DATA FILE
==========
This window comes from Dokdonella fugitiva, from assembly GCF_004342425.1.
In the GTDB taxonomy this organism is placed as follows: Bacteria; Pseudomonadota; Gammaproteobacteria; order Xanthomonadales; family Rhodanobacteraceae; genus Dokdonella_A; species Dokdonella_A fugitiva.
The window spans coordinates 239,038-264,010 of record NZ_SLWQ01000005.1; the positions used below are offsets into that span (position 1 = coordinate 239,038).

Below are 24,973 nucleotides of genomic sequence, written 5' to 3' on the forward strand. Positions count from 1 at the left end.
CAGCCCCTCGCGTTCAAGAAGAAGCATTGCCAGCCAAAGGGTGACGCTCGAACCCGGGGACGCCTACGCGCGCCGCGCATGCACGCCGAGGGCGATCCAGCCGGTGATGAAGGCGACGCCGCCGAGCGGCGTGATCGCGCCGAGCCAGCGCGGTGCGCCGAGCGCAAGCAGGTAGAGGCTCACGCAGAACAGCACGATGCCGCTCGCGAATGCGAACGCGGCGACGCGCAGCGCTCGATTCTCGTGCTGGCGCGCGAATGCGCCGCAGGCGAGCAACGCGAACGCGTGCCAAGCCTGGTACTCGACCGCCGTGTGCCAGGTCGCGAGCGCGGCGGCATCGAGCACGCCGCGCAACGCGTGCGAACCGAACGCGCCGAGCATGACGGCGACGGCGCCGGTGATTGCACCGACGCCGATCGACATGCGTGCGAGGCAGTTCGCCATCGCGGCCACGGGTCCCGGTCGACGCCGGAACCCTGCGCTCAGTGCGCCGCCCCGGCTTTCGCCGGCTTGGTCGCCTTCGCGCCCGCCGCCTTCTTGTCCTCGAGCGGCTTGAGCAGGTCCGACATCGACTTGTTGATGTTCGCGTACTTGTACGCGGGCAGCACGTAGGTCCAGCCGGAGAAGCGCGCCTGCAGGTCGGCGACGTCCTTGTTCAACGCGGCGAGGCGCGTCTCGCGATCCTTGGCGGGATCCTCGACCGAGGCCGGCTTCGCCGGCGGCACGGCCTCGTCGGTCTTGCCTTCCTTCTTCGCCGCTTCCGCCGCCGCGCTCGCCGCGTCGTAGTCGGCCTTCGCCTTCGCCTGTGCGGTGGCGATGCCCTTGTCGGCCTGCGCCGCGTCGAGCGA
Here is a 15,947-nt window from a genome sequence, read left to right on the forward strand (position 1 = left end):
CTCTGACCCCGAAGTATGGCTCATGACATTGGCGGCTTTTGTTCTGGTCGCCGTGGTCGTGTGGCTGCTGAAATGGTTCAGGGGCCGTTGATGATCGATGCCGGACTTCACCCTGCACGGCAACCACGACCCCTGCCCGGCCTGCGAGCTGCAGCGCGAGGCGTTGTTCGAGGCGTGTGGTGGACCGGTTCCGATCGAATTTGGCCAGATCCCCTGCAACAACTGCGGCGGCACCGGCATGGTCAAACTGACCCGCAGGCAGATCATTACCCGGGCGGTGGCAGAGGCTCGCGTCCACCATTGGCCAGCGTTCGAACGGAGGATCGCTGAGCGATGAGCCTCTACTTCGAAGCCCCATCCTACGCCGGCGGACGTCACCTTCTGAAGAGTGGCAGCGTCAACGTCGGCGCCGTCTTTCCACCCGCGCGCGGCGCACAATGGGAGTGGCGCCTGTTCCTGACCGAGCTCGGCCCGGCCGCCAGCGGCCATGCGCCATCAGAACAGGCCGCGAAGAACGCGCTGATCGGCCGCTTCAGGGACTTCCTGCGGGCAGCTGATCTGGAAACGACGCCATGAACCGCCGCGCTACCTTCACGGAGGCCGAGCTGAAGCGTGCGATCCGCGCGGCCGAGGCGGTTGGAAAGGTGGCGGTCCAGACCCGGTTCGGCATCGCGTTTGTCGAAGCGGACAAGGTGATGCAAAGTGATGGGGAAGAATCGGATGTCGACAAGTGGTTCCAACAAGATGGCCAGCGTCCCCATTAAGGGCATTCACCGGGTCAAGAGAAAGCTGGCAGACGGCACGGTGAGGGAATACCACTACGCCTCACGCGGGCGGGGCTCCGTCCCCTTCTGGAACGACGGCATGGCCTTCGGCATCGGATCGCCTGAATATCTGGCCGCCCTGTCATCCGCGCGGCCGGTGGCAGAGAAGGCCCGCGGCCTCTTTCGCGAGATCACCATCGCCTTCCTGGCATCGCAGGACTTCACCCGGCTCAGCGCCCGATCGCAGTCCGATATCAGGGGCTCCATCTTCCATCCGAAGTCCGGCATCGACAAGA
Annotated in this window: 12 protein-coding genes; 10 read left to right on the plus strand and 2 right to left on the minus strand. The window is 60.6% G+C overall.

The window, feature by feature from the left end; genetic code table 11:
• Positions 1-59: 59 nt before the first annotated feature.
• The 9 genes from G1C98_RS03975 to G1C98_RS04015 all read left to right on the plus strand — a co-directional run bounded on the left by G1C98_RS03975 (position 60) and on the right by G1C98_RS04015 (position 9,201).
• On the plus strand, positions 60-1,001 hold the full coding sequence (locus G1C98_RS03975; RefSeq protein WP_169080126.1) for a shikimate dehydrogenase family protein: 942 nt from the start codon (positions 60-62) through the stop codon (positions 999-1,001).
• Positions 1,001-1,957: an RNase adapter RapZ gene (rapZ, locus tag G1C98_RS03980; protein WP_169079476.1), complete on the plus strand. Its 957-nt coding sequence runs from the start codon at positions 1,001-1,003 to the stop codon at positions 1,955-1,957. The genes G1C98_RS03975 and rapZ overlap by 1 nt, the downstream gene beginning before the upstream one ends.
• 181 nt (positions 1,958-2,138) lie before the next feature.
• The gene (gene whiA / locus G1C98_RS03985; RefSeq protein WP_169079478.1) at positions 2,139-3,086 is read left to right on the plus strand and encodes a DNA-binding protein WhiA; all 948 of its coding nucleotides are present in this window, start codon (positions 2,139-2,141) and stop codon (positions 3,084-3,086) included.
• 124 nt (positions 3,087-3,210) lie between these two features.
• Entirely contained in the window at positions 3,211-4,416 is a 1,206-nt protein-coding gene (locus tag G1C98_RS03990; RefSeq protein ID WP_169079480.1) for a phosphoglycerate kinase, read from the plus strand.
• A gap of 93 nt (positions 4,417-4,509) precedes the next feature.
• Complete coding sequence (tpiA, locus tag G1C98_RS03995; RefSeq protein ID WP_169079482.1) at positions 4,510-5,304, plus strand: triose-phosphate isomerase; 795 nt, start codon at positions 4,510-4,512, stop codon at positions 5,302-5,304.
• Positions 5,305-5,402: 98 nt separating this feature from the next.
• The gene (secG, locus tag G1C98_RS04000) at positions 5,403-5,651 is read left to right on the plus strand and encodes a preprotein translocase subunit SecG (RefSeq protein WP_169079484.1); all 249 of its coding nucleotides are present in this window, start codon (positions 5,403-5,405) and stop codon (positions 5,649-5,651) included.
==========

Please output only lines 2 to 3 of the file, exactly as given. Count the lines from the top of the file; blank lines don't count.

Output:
In the GTDB taxonomy this organism is placed as follows: Bacteria; Pseudomonadota; Gammaproteobacteria; order Xanthomonadales; family Rhodanobacteraceae; genus Dokdonella_A; species Dokdonella_A fugitiva.
The window spans coordinates 239,038-264,010 of record NZ_SLWQ01000005.1; the positions used below are offsets into that span (position 1 = coordinate 239,038).